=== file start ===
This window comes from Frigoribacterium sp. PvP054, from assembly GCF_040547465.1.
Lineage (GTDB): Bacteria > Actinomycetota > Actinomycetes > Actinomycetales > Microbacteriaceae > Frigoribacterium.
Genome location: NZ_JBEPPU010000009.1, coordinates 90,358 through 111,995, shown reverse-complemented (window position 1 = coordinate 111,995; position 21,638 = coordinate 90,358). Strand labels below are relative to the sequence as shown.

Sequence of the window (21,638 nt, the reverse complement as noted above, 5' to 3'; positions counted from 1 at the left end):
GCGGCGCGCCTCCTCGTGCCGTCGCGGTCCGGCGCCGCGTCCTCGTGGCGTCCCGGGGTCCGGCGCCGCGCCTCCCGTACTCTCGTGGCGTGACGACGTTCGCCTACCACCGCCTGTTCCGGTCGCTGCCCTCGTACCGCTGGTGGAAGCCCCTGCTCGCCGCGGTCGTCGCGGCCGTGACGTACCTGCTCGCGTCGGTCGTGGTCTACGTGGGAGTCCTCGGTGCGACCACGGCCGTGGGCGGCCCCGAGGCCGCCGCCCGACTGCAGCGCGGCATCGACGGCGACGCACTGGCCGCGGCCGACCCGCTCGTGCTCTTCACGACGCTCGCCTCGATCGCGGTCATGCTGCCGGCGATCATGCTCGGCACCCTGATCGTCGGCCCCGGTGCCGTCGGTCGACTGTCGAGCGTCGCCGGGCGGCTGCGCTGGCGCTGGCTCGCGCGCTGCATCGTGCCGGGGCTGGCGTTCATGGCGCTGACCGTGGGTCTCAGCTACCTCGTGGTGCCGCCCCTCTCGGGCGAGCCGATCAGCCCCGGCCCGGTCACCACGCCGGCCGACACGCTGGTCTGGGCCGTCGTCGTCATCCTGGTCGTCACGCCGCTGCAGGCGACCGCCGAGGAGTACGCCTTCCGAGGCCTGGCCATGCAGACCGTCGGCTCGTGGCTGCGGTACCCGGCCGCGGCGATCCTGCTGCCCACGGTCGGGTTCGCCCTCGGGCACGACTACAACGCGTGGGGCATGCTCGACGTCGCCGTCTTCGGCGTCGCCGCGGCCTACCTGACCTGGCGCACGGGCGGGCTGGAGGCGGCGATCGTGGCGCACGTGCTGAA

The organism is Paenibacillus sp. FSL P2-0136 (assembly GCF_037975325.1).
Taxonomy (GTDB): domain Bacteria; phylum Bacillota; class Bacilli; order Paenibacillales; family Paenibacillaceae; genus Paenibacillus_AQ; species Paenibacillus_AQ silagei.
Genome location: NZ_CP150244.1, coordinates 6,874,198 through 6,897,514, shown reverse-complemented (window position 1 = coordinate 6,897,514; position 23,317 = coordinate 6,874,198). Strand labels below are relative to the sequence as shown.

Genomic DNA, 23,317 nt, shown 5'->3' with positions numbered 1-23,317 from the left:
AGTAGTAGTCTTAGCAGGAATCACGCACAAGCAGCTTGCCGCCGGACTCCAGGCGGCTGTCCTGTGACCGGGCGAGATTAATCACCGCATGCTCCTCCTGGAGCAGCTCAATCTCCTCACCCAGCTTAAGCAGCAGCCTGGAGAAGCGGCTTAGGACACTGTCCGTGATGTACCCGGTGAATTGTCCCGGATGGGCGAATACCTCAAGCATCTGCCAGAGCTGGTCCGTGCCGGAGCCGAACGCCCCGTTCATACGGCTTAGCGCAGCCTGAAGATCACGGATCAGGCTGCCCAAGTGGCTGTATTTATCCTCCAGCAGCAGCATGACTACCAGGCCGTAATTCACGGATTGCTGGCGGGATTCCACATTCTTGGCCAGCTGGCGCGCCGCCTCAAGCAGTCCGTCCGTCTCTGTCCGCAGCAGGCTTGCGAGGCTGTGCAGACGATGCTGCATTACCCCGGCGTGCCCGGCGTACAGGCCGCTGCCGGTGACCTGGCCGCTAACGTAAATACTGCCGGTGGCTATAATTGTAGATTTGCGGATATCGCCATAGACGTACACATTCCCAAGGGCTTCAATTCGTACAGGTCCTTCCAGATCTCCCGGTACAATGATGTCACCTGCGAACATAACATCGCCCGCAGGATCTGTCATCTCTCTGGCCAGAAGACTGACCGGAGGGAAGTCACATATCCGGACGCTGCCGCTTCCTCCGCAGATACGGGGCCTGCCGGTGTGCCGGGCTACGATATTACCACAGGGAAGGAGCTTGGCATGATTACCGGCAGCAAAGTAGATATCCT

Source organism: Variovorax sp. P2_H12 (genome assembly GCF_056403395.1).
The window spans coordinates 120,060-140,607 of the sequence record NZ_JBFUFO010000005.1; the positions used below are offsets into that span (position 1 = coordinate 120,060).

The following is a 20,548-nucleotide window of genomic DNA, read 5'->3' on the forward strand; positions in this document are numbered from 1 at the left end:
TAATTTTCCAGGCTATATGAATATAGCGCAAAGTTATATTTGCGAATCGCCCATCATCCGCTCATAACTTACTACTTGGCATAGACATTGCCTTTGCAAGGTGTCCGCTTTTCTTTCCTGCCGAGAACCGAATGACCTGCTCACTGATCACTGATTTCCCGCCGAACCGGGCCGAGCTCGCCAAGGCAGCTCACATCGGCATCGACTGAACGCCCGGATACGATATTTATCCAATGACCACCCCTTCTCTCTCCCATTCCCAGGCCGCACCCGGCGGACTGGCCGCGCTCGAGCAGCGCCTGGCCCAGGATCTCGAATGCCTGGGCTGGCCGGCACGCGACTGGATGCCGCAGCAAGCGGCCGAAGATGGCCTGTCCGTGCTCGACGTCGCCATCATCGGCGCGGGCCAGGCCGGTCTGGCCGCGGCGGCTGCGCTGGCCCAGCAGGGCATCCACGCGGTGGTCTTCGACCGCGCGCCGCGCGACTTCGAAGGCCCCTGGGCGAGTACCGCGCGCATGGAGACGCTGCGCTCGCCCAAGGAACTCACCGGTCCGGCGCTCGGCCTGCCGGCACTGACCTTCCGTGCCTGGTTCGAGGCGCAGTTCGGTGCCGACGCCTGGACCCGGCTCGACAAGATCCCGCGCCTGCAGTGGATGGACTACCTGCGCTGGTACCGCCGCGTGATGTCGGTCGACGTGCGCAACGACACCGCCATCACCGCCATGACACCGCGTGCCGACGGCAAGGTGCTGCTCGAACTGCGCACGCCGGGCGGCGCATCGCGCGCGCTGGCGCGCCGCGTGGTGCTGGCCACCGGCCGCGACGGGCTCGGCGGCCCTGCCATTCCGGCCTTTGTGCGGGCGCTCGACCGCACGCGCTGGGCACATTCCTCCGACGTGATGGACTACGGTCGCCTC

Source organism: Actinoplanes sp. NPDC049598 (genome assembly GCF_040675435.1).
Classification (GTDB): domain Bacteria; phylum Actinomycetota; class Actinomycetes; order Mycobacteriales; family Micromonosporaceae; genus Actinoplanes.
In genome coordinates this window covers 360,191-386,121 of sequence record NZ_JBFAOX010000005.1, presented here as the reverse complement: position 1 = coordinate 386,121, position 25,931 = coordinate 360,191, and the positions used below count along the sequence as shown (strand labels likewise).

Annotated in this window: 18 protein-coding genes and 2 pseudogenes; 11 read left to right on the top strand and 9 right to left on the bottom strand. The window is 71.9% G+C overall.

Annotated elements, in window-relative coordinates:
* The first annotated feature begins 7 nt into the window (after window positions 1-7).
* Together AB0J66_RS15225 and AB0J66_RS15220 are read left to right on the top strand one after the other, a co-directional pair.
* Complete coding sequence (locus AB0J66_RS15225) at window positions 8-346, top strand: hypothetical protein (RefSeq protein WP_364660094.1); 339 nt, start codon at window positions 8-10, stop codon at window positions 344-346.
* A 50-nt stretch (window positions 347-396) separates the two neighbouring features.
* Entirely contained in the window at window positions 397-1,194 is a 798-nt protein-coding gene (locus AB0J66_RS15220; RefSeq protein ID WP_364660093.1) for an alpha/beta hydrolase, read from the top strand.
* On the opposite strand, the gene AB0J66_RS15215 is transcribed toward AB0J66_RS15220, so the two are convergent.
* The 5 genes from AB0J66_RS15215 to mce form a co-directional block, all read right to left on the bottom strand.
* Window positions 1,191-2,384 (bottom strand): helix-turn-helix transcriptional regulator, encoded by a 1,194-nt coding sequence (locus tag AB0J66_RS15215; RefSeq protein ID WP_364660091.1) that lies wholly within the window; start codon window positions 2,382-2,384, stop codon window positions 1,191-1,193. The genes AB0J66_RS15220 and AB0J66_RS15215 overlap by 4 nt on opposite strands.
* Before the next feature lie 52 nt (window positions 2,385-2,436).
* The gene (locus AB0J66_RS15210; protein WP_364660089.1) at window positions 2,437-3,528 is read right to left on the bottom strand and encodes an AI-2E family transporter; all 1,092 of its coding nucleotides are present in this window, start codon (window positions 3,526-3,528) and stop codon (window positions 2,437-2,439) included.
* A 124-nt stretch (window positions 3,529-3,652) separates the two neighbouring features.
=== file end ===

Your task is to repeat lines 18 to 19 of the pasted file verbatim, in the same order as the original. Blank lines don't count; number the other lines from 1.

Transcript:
Annotated in this window: 18 protein-coding genes and 2 pseudogenes; 11 read left to right on the top strand and 9 right to left on the bottom strand. The window is 71.9% G+C overall.

Annotated elements, in window-relative coordinates: